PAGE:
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The common sense tells that the Doxygen comment blocks have to be put in the header files where the classes, structs, enums, functions, declarations are. I agree that this is a sound argument for a libraries that are mean to be distributed without its source (only headers and libs with object code).

BUT...I've been thinking of the exact opposite approach when I'm developing an internal to the company (or as a side project for myself) library that will be used with its full source code. What I propose is to put the large comment blocks in the implementations files (HPP, INL, CPP, etc) in order NOT to clutter the inteface of the classes and functions declared in the header.

Pros:

  • Less clutter in the header files, only categorizing of the functions can be added.
  • The comment blocks that are previewed when Intellisense for example is used doesn't clash - this is a defect that I have observed when I have a comment block for a function in the .H file and have its inline definition in the same .H file but included from .INL file.

Cons:

  • (The obvious one) The comment blocks are not in the header files where the declarations are.

So, what do you think and possibly suggest?

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8 Answers 8

up vote 41 down vote accepted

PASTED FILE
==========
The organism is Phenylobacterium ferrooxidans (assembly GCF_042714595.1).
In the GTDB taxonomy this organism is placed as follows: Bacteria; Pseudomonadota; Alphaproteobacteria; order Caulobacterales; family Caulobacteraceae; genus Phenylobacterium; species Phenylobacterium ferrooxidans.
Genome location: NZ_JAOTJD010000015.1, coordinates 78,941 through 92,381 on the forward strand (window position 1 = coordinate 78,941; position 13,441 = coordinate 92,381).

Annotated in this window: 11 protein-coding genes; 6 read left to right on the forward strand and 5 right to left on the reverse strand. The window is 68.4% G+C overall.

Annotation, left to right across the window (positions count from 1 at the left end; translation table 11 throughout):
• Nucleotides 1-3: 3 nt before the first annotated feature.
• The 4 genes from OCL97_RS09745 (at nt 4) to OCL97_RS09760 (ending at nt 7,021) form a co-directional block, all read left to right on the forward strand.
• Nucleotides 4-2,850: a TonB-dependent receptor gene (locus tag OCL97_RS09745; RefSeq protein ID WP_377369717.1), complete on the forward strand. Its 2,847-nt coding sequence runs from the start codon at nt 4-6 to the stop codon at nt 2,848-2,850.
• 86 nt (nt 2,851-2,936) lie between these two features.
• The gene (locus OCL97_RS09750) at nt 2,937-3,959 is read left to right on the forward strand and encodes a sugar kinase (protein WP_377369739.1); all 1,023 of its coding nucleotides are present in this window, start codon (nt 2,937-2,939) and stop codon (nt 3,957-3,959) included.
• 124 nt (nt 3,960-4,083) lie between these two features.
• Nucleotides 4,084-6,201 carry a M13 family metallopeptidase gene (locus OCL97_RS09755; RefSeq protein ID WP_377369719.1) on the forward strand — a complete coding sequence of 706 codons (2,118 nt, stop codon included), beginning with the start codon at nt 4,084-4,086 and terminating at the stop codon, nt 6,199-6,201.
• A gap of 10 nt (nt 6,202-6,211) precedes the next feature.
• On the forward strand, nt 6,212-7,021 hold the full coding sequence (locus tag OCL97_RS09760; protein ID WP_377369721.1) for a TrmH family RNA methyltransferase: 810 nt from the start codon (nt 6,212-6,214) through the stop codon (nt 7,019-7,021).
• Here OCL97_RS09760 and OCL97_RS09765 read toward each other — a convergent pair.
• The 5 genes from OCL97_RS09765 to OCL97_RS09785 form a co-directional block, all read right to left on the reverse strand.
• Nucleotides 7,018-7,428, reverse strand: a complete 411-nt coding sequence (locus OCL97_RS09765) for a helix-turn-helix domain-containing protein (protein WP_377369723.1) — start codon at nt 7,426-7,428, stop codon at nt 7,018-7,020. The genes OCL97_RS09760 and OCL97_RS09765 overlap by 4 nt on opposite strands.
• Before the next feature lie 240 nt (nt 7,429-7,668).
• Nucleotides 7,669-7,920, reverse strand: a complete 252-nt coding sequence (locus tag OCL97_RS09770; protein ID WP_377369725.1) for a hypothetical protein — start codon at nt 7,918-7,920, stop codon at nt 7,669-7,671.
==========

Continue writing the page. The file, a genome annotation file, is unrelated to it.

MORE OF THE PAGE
Put the documentation where people will read and write it as they are using and working on the code.

Class comments go in front of classes, method comments in front of methods.

That is the best way to make sure things are maintained. It also keeps your header files relatively lean and avoids the touching issue of people updating method docs causing headers to be dirty and triggering rebuilds. I have actually known people use that as an excuse for writing documentation later!

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4  
I've had a painful reminder of why docs in headers should be avoided - was told by a senior VP to put method comments in the class declaration and found myself actually saving up comment edits for later because hitting those headers triggers a 45 minute build time! –  Andy Dent Sep 30 '10 at 0:19
2  
Not downvoting, just questioning: If I'm trying to figure out what an API (even an internal one) does, I'd rather not have to open up the .cpp and wade through all the code to find the documentation. I'll admit it would be a pain if you document more than just the client's view of what the method is doing (like how it does it), but you shouldn't be doing that anyway, right? –  T.E.D. Feb 8 '11 at 14:14
4  
The whole point of using Doxygen to generate your documentation is to have the generated documentation accessible. We have an internal web server where the Doxygen output goes and we can then use links to pages on that server in discussions. That also ties together class or method documentation with additional pages discussing broader design issues. –  Andy Dent Feb 11 '11 at 14:01
1  
Deciding how public the implementation discussion should be is an interesting issue. Certainly if there's a particular algorithm or side-effects, I would prefer to know about them as a client of the library. Sometimes only the maintainer should know and Doxygen has an easy way to mark conditional sections, so you might generate different docs for different viewpoints. –  Andy Dent Feb 11 '11 at 14:06

I like to make use of the fact that names can be documented in multiple places.